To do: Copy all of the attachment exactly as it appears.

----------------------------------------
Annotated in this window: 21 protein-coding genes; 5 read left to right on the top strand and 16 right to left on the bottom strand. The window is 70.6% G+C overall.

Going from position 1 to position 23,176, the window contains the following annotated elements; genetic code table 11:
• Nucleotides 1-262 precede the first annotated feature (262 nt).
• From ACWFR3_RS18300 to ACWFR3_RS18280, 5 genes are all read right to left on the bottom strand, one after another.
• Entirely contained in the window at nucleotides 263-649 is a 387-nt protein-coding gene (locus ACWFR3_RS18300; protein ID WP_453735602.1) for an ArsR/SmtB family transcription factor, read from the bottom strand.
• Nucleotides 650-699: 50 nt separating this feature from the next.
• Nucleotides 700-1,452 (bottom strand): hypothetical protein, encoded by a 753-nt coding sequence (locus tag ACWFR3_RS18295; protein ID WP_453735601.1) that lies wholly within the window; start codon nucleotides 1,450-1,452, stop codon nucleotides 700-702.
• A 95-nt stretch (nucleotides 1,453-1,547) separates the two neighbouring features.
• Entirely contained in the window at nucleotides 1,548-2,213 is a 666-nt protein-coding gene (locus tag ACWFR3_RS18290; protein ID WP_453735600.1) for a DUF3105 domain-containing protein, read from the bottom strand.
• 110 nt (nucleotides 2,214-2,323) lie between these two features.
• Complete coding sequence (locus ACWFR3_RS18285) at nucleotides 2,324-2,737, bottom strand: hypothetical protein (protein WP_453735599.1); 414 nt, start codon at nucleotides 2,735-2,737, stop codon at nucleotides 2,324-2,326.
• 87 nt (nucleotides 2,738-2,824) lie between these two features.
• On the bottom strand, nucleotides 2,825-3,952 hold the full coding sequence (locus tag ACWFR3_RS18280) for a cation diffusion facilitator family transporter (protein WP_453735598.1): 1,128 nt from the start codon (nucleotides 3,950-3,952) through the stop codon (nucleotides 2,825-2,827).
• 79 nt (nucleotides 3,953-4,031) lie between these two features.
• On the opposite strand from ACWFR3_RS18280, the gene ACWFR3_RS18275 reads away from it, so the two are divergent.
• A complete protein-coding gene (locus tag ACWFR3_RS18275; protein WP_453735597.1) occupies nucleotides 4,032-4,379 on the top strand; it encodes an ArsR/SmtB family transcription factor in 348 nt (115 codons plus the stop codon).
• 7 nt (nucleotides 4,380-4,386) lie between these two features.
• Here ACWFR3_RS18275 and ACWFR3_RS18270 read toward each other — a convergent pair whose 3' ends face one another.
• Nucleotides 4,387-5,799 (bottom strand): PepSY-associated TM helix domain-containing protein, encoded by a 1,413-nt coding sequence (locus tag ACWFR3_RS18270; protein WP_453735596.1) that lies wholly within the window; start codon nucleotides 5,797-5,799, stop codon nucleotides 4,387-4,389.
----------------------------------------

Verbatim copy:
Annotated in this window: 21 protein-coding genes; 5 read left to right on the top strand and 16 right to left on the bottom strand. The window is 70.6% G+C overall.

Going from position 1 to position 23,176, the window contains the following annotated elements; genetic code table 11:
• Nucleotides 1-262 precede the first annotated feature (262 nt).
• From ACWFR3_RS18300 to ACWFR3_RS18280, 5 genes are all read right to left on the bottom strand, one after another.
• Entirely contained in the window at nucleotides 263-649 is a 387-nt protein-coding gene (locus ACWFR3_RS18300; protein ID WP_453735602.1) for an ArsR/SmtB family transcription factor, read from the bottom strand.
• Nucleotides 650-699: 50 nt separating this feature from the next.
• Nucleotides 700-1,452 (bottom strand): hypothetical protein, encoded by a 753-nt coding sequence (locus tag ACWFR3_RS18295; protein ID WP_453735601.1) that lies wholly within the window; start codon nucleotides 1,450-1,452, stop codon nucleotides 700-702.
• A 95-nt stretch (nucleotides 1,453-1,547) separates the two neighbouring features.
• Entirely contained in the window at nucleotides 1,548-2,213 is a 666-nt protein-coding gene (locus tag ACWFR3_RS18290; protein ID WP_453735600.1) for a DUF3105 domain-containing protein, read from the bottom strand.
• 110 nt (nucleotides 2,214-2,323) lie between these two features.
• Complete coding sequence (locus ACWFR3_RS18285) at nucleotides 2,324-2,737, bottom strand: hypothetical protein (protein WP_453735599.1); 414 nt, start codon at nucleotides 2,735-2,737, stop codon at nucleotides 2,324-2,326.
• 87 nt (nucleotides 2,738-2,824) lie between these two features.
• On the bottom strand, nucleotides 2,825-3,952 hold the full coding sequence (locus tag ACWFR3_RS18280) for a cation diffusion facilitator family transporter (protein WP_453735598.1): 1,128 nt from the start codon (nucleotides 3,950-3,952) through the stop codon (nucleotides 2,825-2,827).
• 79 nt (nucleotides 3,953-4,031) lie between these two features.
• On the opposite strand from ACWFR3_RS18280, the gene ACWFR3_RS18275 reads away from it, so the two are divergent.
• A complete protein-coding gene (locus tag ACWFR3_RS18275; protein WP_453735597.1) occupies nucleotides 4,032-4,379 on the top strand; it encodes an ArsR/SmtB family transcription factor in 348 nt (115 codons plus the stop codon).
• 7 nt (nucleotides 4,380-4,386) lie between these two features.
• Here ACWFR3_RS18275 and ACWFR3_RS18270 read toward each other — a convergent pair whose 3' ends face one another.
• Nucleotides 4,387-5,799 (bottom strand): PepSY-associated TM helix domain-containing protein, encoded by a 1,413-nt coding sequence (locus tag ACWFR3_RS18270; protein WP_453735596.1) that lies wholly within the window; start codon nucleotides 5,797-5,799, stop codon nucleotides 4,387-4,389.